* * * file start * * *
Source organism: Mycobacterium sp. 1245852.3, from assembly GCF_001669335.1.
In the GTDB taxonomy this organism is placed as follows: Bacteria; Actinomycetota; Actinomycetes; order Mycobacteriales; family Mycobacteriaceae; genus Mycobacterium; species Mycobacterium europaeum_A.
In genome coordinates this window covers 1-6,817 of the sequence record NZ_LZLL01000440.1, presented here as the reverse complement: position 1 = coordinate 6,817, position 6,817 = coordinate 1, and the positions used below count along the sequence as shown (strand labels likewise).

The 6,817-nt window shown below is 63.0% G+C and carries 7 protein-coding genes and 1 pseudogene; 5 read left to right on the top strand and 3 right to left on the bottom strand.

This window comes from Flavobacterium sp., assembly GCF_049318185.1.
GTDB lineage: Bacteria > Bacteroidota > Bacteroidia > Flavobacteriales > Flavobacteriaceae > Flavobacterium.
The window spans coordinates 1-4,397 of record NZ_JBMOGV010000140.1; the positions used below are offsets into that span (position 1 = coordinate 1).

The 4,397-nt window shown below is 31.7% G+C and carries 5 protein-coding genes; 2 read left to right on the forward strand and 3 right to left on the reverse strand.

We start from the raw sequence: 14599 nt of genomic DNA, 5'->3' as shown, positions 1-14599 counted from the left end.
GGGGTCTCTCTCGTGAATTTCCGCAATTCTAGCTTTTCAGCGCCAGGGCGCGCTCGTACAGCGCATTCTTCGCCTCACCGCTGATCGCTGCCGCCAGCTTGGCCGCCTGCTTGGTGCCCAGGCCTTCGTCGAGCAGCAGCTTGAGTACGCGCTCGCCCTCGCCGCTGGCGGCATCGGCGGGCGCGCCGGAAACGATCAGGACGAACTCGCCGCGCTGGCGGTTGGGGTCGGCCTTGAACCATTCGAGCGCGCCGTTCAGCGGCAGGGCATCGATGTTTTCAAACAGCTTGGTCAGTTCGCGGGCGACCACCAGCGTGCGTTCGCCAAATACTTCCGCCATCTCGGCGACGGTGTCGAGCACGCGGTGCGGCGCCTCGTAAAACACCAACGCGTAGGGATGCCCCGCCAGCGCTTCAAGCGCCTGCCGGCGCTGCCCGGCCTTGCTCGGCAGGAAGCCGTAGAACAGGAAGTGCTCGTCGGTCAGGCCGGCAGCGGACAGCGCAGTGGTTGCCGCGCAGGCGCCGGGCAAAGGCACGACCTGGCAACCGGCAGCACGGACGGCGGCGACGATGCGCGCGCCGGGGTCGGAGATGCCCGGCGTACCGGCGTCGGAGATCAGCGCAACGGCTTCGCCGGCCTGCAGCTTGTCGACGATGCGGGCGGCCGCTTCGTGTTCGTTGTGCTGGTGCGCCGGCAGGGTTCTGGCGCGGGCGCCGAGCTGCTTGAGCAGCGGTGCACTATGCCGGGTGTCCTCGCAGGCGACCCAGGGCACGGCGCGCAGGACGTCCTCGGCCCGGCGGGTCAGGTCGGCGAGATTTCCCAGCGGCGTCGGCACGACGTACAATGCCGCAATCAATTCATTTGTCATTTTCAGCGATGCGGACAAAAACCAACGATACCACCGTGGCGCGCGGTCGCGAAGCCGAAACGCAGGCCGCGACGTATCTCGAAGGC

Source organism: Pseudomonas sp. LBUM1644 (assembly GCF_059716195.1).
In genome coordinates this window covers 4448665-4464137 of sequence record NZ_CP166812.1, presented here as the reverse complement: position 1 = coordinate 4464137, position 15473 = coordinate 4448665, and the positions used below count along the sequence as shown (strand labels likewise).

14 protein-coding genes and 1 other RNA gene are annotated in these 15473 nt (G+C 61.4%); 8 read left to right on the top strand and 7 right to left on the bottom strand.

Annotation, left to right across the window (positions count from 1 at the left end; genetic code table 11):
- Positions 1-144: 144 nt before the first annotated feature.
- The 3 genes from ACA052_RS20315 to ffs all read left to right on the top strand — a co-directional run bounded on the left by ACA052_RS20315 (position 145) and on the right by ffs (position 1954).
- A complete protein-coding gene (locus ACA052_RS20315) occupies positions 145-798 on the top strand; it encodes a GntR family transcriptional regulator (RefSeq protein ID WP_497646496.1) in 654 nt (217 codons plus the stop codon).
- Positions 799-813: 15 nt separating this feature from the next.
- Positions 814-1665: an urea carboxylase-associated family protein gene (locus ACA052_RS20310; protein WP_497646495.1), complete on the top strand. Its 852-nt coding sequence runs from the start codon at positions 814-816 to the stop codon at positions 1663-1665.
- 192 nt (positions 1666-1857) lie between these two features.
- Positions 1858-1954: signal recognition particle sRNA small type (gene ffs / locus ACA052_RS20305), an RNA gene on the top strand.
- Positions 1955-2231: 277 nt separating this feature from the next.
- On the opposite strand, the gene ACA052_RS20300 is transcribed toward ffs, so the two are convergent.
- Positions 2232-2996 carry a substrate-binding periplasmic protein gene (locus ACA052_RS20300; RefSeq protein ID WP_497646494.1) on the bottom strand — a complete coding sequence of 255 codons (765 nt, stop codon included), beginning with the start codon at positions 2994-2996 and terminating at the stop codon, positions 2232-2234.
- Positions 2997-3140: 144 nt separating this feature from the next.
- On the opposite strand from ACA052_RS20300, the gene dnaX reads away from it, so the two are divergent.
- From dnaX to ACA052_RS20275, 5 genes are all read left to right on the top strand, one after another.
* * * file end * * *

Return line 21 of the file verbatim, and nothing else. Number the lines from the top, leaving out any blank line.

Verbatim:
- Positions 1858-1954: signal recognition particle sRNA small type (gene ffs / locus ACA052_RS20305), an RNA gene on the top strand.